High and low criticism of Israel

When it comes to Israel, it’s always the best of times and the worst of times. For the Jewish state, the sky is the limit – or else it is falling. According to its critics, Israel is on the brink of moral immolation, an apartheid regime on borrowed time. Its supporters counter that Israel has never been stronger: the more haters it hates, the more peace deals it signs with its Arab neighbors, and the more sophisticated the technology it develops and exports. It’s as if the land between the Jordan River and the Mediterranean Sea can only be seen through a fun mirror.

This schizophrenia finds expression in two recent books that read as if they were written on different planets. by Omri Boehm Republic of Haifa: A Democratic Future for Israel treats Israel as a failed state and Jewish sovereignty as a moral obscenity. As Boehm, Israeli associate professor of philosophy at the New School in New York puts it, “true Israeli patriots must now challenge Zionist taboos as we know them, must dare to imagine the transformation of the country from a Jewish state into a binational federal republic. If Thomas Jefferson believed that “the tree of liberty should be refreshed from time to time with the blood of patriots and tyrants,” then Boehm thinks that sometimes the tree should be cut down completely.

At Yossi Shain The Israeli Century: How the Zionist Revolution Changed History and Reinvented Judaism argues that Israel’s success is so total that it has remade the Jewish people, reversed the misfortunes of its past, and secured its future. For Boehm, Israel is so compromised that it is ripe for demolition; for Shain, a member of the Knesset for Yisrael Beiteinu and professor of political science at Tel Aviv University, it is one of the greatest miracles in human history and the common thread of the Jewish present. “Israel has cemented its hold as the most dominant entity in the Jewish experience,” he writes. “The Jewish center of gravity – cultural, religious, political, demographic and even economic – has decamped from New York and is now in Jerusalem and Tel Aviv for the foreseeable future.” In the Israeli century, “the majority of Jews will come to live in the historic Land of Israel and will benefit from the protection of the State of Israel“. It will be in Sion.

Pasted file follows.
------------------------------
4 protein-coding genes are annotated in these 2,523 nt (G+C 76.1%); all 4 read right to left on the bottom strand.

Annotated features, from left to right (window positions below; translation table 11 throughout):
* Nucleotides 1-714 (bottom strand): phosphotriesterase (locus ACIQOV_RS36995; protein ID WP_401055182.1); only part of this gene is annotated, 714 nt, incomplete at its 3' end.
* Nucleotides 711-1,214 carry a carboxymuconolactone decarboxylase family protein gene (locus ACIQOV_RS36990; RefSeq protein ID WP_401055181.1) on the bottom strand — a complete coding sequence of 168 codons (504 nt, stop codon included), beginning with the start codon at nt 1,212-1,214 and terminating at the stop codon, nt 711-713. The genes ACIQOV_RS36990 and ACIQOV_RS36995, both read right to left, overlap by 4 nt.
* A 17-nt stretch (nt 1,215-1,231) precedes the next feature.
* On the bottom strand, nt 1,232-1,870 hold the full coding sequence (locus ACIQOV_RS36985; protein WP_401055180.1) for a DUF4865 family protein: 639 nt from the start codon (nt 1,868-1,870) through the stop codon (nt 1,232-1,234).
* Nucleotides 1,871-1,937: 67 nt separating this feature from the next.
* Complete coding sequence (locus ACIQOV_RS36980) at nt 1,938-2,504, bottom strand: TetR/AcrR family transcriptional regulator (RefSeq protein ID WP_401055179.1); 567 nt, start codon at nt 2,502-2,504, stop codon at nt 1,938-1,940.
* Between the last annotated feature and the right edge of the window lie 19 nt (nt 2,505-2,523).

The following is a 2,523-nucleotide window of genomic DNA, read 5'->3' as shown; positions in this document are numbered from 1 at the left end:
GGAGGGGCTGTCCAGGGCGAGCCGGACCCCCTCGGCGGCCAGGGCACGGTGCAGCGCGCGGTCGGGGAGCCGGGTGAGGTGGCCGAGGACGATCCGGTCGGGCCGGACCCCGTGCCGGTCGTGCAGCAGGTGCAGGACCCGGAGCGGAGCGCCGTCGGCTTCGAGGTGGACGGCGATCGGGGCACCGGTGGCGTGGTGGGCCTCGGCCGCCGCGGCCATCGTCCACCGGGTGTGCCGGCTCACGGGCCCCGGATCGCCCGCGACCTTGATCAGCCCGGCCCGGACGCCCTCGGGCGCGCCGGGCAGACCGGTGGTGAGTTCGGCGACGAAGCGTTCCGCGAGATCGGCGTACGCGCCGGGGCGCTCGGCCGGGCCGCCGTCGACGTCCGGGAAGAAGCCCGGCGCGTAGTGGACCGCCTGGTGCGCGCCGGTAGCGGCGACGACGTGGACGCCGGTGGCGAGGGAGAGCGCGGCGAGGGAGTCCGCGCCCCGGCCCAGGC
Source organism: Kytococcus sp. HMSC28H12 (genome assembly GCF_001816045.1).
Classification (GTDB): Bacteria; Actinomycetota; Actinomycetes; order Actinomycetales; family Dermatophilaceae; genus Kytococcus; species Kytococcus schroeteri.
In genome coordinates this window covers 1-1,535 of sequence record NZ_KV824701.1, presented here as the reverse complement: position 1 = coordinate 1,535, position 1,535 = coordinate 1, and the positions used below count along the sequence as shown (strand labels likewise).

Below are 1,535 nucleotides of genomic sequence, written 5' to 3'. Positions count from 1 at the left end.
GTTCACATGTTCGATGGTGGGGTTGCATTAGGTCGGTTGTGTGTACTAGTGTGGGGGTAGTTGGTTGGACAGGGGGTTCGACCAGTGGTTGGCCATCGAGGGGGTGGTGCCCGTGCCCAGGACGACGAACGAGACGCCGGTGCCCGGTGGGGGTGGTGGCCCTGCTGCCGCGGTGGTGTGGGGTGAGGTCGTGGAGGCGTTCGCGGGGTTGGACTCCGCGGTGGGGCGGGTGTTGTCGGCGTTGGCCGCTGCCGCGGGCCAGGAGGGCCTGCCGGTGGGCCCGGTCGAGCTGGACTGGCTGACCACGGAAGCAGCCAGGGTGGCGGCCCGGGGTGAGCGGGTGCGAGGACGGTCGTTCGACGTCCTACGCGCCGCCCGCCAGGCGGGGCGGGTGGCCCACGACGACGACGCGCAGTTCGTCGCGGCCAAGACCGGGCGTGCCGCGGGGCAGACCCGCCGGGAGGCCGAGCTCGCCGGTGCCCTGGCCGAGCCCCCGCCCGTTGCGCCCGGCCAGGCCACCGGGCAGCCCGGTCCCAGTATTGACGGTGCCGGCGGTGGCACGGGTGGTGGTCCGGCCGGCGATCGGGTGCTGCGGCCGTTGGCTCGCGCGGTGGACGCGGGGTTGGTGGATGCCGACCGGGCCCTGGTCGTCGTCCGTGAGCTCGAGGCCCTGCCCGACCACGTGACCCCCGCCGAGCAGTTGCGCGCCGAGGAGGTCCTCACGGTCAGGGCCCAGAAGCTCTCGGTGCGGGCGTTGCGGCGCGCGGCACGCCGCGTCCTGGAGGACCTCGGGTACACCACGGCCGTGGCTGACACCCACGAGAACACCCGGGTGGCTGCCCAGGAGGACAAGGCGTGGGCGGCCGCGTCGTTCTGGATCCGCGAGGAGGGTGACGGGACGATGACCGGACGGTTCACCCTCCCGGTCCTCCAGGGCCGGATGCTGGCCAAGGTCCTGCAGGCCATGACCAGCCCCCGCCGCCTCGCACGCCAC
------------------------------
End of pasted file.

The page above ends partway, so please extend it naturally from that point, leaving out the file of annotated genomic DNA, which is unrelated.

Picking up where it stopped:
Like fellow traveler Peter Beinart, Boehm knows his audience: he crafts his plea for the dissolution of the Jewish state in language intended to convince Jewish readers and non-Jewish critics of Israel that it is perfectly acceptable and desirable. to overthrow the national identity of the country. Even as he seeks to explode the Israeli national project, he insists that he is more Zionist than the Zionists, selectively citing press clippings by Menachem Begin, Ze’ev Jabotinsky and David Ben-Gurion to argue that sovereignty as such was never really necessary. A Jewish state – as opposed to a binational state with a Jewish minority – was a mistake, a wrong turn that led to an impasse.

According to Boehm, Israelis have become tougher and closed-minded than their founding fathers, who were open to a wider range of political possibilities. The title of the book refers to Boehm’s personal promised land: not contested Jerusalem or bustling Tel Aviv, but Haifa, a city freed from Jewish history or aspiration which, according to Boehm, can be the model for the successor state of the Zionist entity.

Boehm’s indictment of the Jewish state cites testimonies from its architects. It has an extensive archive to work from, largely thanks to the astonishing wealth of the Zionist Historical Library. The difficulty of addressing the Jewish question in Europe has led to a kaleidoscope of proposals in one of the greatest Jewish brainstorming exercises of all time, from Herzl’s diplomatic approach to Ahad Ha’s emphasis on ‘am on culture to AD Gordon’s anarcho-socialism. With Jews for 2,000 years out of the habit of self-reliance and desperate for a solution to their predicament in Europe, it was only natural that they would entertain and debate a million and one hypothetical ways of governing themselves.

Early Jewish Zionist thinkers also worked and imagined the future in a very different context: the decaying Austro-Hungarian and Russian empires and the bloody urgency of the continental Jewish question. Even these fervent supporters of Zionism had to be strategically careful, mindful of the yawning gap between their dreams of a national home and the very limited means at their disposal. For Boehm, quoting a Jabotinsky endorsement of a bi-national state without relevant context and using it to condemn the contemporary Israeli national project is clever but not convincing.